A hymn of praise out of the depths of despair.

by Charles Gardner.

Amidst the searing loss of life in Israel today, it is well to recall the biblical message of solace that can come out of suffering.

Isaiah prophesied of a time when those living in a land of “deep darkness” – he was referring to Galilee – would see a “great light” (Isaiah 9:2).

And in the midst of all his suffering, Job had this sublime revelation: “I know that my redeemer lives, and that he will stand at the latter day upon the earth. And after my skin has been destroyed, yet in my flesh I will see God; I myself will see him with my own eyes…!” (Job 19:25-27)

The place where the Redeemer was to stand was identified by the prophet Zechariah, and by the New Testament author Dr Luke, as the Mount of Olives, east of Jerusalem. (Zech 14:4, Acts 1:11)

A devoted 19th century Christian, Horatio Spafford, also ended up in Jerusalem after experiencing a series of terrible tragedies in his life, founding the so-called American Colony, helping to bring new life and vigour to the ancient city, and engaging in philanthropic work among its residents – serving the needy, helping the poor, caring for the sick, and taking in homeless children.

For he was followed to the holy city by a small American contingent who, like him, had suffered great loss in the Chicago fire of 1871, and was later joined by Swedish Christians.

A Presbyterian church elder and lawyer by profession, Horatio had planned an extended holiday in Europe but, at the last moment, was detained by business matters and sent his family ahead of him while he sorted things out.

Tragically, however, their ship sunk during the Atlantic crossing after being struck by a British vessel.

His wife Anna was picked up unconscious on a floating spar, but their four young daughters – Annie, Maggie, Bessie and Tanetta, aged 11, 9, 5 and 2 respectively – had all drowned. Yet as Horatio wrote to Rachel, Anna’s half-sister, he believed his dear ones were safe in the arms of Jesus.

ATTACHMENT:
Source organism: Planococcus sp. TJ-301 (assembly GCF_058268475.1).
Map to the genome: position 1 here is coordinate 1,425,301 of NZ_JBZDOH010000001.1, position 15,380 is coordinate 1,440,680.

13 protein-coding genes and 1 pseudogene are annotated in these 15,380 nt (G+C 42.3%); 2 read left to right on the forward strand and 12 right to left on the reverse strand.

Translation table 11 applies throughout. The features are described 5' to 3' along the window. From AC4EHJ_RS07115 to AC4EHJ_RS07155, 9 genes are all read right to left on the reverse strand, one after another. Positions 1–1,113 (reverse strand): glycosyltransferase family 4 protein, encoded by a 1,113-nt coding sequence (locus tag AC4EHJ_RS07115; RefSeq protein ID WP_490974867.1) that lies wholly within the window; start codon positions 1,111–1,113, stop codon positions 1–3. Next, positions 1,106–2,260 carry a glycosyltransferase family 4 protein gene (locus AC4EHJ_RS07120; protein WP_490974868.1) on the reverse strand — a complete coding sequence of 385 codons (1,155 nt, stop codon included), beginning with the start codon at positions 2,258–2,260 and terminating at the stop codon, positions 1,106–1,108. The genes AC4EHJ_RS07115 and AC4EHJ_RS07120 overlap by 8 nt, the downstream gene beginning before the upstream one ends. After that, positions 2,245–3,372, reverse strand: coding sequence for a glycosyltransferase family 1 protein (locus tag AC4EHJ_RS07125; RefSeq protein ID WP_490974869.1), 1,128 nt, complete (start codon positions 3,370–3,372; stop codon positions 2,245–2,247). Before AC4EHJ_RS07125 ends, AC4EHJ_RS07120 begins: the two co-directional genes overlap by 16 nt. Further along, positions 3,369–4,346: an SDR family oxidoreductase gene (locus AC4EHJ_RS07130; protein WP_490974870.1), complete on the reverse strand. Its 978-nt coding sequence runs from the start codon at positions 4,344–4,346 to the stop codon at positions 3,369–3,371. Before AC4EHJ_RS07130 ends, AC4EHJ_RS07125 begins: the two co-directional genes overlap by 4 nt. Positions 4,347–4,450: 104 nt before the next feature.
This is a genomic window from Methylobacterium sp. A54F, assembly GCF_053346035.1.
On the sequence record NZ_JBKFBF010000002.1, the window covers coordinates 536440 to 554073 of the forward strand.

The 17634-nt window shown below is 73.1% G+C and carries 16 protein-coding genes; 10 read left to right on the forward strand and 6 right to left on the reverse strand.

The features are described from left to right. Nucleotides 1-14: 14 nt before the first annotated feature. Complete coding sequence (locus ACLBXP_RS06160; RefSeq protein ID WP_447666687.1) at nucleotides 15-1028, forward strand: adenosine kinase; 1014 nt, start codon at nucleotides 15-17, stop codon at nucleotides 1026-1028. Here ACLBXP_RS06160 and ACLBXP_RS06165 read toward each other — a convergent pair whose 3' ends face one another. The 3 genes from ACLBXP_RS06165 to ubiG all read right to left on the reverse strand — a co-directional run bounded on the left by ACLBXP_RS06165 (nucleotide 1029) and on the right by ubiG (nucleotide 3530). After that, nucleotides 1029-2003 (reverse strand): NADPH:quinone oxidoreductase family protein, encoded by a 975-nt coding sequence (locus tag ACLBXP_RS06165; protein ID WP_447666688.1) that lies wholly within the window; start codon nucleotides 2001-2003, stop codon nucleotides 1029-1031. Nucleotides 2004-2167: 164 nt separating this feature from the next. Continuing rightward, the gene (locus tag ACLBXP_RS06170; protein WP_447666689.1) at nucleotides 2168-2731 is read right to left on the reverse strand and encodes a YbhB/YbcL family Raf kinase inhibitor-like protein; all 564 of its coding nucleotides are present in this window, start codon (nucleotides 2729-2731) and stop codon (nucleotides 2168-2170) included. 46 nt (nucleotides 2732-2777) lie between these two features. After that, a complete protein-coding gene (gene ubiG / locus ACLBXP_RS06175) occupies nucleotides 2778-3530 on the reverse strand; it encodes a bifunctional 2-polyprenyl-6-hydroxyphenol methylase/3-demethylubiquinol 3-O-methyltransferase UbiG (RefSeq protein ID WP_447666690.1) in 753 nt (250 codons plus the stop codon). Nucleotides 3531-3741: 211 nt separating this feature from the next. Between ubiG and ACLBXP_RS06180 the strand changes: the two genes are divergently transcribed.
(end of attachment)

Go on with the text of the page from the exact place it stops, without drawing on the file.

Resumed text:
It was November 21st, 1873, almost exactly 150 years ago.

Anna had reached Cardiff, Wales, nine days after the tragedy. And on his way to meet up with her, as his ship passed over the very spot where his children had perished, he wrote an amazing hymn that is still sung around the world today:

When peace like a river attendeth my way,

When sorrow like sea billows roll,

Whatever my lot thou hast taught me to know;

It is well, it is well, with my soul!

Like Job, they had more children after their horrendous loss, but tragedy struck again when their only son Horatio died, aged just four. He was named after his brother, who had died at the same age of scarlet fever ten years earlier.

Yet the wondrous words his father penned as he passed over the watery grave of his darling daughters live on to this day:

Though Satan should buffet, if trials should come

Let this blessed assurance control.

That Christ hath regarded my helpless estate

And hath shed his own blood for my soul.

My sin – oh, the bliss of this glorious thought –

My sin, not in part, but the whole

Is nailed to his cross; and I bear it no more:

Praise the Lord, praise the Lord, O my soul.

But Lord, ‘tis for thee, for thy coming we wait,

The sky, not the grave, is our goal:

Oh, trump of the angel! Oh, voice of the Lord!

Blessed hope! Blessed rest of my soul.

Horatio and Anna were both laid to rest in Jerusalem where, according to the promise of their Saviour, they will be raised to life on the last day (John 6:54).